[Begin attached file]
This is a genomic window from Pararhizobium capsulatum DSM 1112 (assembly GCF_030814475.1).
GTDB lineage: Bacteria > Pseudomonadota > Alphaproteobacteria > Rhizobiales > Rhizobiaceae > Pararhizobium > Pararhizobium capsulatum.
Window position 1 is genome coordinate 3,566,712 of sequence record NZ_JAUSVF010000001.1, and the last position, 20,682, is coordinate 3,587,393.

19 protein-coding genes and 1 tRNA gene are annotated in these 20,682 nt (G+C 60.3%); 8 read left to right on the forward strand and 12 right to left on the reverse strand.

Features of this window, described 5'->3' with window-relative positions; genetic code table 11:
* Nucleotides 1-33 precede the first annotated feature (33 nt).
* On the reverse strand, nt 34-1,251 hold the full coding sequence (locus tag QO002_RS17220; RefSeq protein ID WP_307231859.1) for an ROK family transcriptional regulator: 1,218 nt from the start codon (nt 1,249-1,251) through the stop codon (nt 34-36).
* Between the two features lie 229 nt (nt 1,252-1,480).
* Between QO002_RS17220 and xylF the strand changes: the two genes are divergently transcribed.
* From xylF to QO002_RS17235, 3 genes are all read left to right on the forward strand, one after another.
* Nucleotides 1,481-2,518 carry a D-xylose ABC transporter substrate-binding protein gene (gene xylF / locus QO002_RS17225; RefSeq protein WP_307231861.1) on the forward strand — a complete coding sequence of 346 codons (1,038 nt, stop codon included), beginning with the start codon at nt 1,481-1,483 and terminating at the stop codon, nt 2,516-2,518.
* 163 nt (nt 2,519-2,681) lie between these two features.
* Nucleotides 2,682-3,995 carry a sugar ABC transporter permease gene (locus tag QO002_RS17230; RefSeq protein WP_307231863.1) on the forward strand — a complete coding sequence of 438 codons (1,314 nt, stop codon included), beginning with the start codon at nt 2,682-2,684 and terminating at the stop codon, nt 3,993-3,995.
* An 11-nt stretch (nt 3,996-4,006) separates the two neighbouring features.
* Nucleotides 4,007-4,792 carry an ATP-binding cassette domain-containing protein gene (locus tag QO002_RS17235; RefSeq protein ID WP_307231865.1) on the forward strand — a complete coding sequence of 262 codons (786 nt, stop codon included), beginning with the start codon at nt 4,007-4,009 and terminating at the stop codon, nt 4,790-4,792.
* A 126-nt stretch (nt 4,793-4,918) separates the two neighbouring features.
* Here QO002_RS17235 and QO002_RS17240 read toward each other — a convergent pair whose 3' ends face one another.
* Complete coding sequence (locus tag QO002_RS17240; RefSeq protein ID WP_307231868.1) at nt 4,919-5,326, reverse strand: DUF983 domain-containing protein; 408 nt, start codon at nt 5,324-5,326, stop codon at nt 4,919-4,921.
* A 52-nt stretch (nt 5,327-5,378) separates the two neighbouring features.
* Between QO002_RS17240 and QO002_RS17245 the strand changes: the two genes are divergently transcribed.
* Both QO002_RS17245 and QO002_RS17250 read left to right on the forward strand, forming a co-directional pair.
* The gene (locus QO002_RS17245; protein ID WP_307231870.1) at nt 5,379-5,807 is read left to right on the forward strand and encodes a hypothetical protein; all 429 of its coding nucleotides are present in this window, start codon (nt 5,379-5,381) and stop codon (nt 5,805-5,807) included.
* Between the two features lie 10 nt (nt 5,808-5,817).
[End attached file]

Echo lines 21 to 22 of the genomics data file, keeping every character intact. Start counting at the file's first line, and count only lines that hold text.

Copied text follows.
* Both QO002_RS17245 and QO002_RS17250 read left to right on the forward strand, forming a co-directional pair.
* The gene (locus QO002_RS17245; protein ID WP_307231870.1) at nt 5,379-5,807 is read left to right on the forward strand and encodes a hypothetical protein; all 429 of its coding nucleotides are present in this window, start codon (nt 5,379-5,381) and stop codon (nt 5,805-5,807) included.